The documents reveal the years of effort his order spent trying to cure him of his pedophilia as it shuttled him between programs, including inpatient treatment, and paid for decades of therapy.
Some of the files unsealed Wednesday, including those of the nuns, don’t mention sexual abuse, and others appear to have large gaps in time and missing documents. The release included files from the Oblates, the Marianists, the Benedictines and two orders for religious sisters.
The fact that the files don’t reflect the abuse reported in civil lawsuits doesn’t mean it didn’t happen, said Ray Boucher, the lead plaintiff attorney coordinating the release.
“Much of this went unreported. You’re talking about kids that were terrorized and frightened in so many different ways, with no place and no one to turn to,” he said.
Martinez’s file paints a devastating picture of a troubled and repressed child who later joined the priesthood to satisfy a domineering and devout father. Martinez admitted in therapy to molesting his younger brother as a child, the documents show.
When he arrived in his hometown parish in 1972, he immediately began molesting children, recalled one man who sued over Martinez’s abuse. The man, now 50, requested anonymity because he is well-known in his professional life and has not spoken publicly about his case before. The AP does not publish the names of victims of sexual abuse without their consent.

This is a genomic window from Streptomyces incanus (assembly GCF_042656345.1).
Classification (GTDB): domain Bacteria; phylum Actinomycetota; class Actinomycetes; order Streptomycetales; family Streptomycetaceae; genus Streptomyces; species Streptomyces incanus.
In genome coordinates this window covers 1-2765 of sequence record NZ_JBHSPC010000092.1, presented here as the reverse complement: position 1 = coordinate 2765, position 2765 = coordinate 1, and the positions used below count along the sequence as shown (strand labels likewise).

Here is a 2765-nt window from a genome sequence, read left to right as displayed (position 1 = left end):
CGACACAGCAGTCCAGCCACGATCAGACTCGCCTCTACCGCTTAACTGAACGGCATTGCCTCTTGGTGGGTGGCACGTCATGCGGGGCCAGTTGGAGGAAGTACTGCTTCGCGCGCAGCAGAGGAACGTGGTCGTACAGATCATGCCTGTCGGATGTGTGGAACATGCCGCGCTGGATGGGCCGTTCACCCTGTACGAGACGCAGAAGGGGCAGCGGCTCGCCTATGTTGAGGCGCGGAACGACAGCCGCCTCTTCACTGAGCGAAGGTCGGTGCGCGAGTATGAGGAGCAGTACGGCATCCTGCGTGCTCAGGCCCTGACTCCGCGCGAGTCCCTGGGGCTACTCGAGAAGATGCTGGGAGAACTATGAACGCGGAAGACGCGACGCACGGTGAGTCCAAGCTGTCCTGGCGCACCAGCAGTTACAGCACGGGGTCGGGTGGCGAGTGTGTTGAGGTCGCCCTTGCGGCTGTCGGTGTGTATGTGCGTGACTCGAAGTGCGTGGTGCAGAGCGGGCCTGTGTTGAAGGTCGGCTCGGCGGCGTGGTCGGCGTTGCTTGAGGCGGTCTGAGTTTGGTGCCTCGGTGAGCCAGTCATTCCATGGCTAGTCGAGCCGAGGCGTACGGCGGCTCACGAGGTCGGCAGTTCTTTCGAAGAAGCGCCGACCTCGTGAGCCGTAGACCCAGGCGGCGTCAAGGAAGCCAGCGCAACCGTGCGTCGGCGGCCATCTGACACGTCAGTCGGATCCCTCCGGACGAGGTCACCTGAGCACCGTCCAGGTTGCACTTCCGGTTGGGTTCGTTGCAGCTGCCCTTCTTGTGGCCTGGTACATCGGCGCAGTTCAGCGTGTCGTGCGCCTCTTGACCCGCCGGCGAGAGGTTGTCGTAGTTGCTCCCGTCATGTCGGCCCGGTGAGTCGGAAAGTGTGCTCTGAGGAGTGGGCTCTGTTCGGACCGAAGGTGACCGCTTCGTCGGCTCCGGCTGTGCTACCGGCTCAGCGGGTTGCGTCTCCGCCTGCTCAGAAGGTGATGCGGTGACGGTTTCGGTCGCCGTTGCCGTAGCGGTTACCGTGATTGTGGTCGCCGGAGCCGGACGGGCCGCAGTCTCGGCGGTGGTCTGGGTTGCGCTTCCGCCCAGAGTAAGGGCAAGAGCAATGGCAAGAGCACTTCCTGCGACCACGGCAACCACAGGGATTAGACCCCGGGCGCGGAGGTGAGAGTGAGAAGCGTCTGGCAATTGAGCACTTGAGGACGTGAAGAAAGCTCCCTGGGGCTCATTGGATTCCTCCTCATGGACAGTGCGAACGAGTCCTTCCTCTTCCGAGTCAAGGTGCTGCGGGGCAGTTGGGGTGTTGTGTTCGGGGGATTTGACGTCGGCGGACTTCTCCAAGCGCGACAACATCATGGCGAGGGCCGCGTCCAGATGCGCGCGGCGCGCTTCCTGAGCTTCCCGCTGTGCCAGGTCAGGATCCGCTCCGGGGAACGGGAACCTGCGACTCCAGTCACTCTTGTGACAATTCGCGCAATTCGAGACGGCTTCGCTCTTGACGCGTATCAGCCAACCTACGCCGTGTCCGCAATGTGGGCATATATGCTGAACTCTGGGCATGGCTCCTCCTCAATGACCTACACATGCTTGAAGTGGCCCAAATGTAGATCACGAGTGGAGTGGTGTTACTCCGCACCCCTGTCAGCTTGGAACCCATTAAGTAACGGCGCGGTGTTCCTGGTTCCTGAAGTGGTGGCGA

“We were into wrestling characters on television, and what he would do is he would have us wrestle each other and then wrestle with him, which means we’d get down into our (underwear) and he’d take pictures of us. He was always taking pictures,” the man said.
The man received a settlement in 2007, and Martinez was never charged criminally, in part because his alleged abuses weren’t reported until years later.
Martinez, now 72, was removed from active parish ministry in 1993. No one answered the door at Martinez’s listed address, and a call was not returned.
Calls to the U.S. Province of the Oblates and emails to two attorneys representing Martinez and the three other Oblate priests whose files were released also were not returned. Attorneys for the Benedictines and Marianists and a representative from the Missionary Sisters of the Sacred Heart of Jesus also did not return calls.